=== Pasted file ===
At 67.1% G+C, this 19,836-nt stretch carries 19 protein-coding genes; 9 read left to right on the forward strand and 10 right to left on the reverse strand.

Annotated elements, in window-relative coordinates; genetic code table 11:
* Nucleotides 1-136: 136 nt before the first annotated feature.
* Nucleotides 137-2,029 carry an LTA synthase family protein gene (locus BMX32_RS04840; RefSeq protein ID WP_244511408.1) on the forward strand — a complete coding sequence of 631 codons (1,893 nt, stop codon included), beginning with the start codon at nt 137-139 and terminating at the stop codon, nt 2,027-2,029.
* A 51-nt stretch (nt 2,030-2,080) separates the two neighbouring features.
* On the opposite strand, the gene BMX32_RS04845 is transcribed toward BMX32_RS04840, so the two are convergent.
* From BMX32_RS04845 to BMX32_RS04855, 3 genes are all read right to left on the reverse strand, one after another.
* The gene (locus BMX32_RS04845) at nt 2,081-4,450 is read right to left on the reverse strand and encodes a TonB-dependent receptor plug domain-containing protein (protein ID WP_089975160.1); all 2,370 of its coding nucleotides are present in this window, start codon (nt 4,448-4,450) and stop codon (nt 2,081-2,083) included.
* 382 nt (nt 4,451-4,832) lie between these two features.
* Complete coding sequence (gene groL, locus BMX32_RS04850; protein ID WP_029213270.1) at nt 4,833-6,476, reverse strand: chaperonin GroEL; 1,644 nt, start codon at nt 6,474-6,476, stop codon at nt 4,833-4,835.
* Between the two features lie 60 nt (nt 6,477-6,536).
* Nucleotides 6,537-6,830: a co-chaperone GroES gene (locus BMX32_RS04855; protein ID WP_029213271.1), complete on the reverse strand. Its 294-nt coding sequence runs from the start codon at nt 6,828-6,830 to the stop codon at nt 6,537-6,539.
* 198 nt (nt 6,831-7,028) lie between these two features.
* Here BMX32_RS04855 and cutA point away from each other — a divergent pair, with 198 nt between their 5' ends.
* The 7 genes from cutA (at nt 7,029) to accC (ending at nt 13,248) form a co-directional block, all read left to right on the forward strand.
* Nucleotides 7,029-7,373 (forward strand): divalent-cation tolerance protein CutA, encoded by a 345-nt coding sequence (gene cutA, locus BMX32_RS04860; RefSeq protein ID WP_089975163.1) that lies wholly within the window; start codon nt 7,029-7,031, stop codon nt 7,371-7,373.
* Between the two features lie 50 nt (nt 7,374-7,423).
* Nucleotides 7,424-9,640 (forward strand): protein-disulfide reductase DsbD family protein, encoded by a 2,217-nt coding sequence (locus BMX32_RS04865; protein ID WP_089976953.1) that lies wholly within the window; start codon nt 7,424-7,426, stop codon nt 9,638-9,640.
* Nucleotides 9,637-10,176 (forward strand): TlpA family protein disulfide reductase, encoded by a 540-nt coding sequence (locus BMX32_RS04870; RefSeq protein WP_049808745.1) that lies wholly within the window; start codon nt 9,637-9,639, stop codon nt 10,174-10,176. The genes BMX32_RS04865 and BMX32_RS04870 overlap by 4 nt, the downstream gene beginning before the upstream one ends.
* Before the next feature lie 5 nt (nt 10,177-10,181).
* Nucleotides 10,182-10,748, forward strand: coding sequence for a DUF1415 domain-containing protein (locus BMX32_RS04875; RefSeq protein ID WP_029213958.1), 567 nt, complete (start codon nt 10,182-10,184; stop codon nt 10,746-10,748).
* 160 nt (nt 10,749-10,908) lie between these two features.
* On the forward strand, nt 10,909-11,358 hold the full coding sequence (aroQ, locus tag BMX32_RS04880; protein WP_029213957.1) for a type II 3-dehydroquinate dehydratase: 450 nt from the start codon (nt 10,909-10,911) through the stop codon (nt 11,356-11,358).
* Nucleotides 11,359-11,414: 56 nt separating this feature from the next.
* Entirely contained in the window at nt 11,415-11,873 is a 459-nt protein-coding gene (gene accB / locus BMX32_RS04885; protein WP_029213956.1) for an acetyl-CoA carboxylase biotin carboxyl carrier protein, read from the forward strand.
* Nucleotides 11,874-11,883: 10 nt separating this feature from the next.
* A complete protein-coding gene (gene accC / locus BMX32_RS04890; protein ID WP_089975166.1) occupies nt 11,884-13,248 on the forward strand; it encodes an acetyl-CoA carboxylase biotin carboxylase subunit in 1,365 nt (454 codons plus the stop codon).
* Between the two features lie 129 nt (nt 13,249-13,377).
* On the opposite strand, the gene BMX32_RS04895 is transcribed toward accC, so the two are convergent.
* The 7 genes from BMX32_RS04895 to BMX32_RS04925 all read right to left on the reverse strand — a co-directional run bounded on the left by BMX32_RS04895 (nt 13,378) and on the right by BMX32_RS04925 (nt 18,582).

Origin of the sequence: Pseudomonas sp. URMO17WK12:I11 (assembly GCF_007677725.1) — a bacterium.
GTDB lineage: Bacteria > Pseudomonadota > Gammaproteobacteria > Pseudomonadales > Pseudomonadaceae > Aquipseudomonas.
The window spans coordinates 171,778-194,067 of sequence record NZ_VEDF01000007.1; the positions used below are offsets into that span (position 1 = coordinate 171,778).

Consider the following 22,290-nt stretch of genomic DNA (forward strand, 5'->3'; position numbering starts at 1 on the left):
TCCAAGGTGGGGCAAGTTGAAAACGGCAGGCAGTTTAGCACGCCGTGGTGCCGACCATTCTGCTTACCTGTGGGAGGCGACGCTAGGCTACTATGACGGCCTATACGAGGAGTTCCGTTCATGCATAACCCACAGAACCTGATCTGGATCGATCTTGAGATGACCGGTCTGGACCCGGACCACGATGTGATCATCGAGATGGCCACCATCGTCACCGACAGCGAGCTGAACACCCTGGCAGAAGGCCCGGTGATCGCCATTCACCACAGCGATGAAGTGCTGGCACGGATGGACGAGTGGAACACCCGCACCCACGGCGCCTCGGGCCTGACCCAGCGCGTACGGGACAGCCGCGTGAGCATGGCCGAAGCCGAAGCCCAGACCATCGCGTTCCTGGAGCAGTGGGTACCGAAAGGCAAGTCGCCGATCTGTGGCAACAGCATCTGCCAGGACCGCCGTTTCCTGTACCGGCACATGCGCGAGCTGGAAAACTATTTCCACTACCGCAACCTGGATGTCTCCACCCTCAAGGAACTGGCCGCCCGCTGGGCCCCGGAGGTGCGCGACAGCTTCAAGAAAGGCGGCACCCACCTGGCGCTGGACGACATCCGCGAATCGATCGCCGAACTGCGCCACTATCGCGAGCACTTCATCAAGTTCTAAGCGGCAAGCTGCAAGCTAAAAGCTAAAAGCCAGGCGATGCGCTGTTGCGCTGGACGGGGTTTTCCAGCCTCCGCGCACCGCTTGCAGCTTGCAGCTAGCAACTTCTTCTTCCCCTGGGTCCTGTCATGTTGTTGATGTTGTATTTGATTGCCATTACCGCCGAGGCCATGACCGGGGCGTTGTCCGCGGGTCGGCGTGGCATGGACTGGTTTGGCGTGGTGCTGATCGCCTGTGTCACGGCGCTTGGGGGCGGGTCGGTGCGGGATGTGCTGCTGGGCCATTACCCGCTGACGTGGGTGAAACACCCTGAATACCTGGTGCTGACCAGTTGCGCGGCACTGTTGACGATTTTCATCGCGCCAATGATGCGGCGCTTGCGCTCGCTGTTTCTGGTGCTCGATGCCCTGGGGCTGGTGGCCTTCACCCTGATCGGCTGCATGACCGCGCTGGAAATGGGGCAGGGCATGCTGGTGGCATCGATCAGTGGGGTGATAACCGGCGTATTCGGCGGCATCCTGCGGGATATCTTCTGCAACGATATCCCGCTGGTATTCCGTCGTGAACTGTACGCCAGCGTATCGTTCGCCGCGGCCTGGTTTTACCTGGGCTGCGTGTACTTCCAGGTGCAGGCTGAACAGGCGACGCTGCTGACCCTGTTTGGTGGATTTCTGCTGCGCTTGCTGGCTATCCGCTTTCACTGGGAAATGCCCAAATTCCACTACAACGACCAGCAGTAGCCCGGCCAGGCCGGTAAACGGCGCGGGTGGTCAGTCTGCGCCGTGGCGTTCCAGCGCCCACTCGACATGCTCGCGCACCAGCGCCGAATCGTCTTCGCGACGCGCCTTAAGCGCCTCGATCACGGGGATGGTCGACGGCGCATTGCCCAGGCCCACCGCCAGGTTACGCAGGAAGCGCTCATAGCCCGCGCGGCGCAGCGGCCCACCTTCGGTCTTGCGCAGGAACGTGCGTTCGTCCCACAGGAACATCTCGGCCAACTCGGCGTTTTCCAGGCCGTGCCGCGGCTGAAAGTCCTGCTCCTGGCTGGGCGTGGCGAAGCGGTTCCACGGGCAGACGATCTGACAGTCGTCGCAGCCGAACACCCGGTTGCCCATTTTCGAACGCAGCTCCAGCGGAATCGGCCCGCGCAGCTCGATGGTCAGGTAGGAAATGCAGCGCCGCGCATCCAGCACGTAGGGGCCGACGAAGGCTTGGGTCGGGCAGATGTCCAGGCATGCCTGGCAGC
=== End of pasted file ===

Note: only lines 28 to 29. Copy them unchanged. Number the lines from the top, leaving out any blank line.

* Between the two features lie 129 nt (nt 13,249-13,377).
* On the opposite strand, the gene BMX32_RS04895 is transcribed toward accC, so the two are convergent.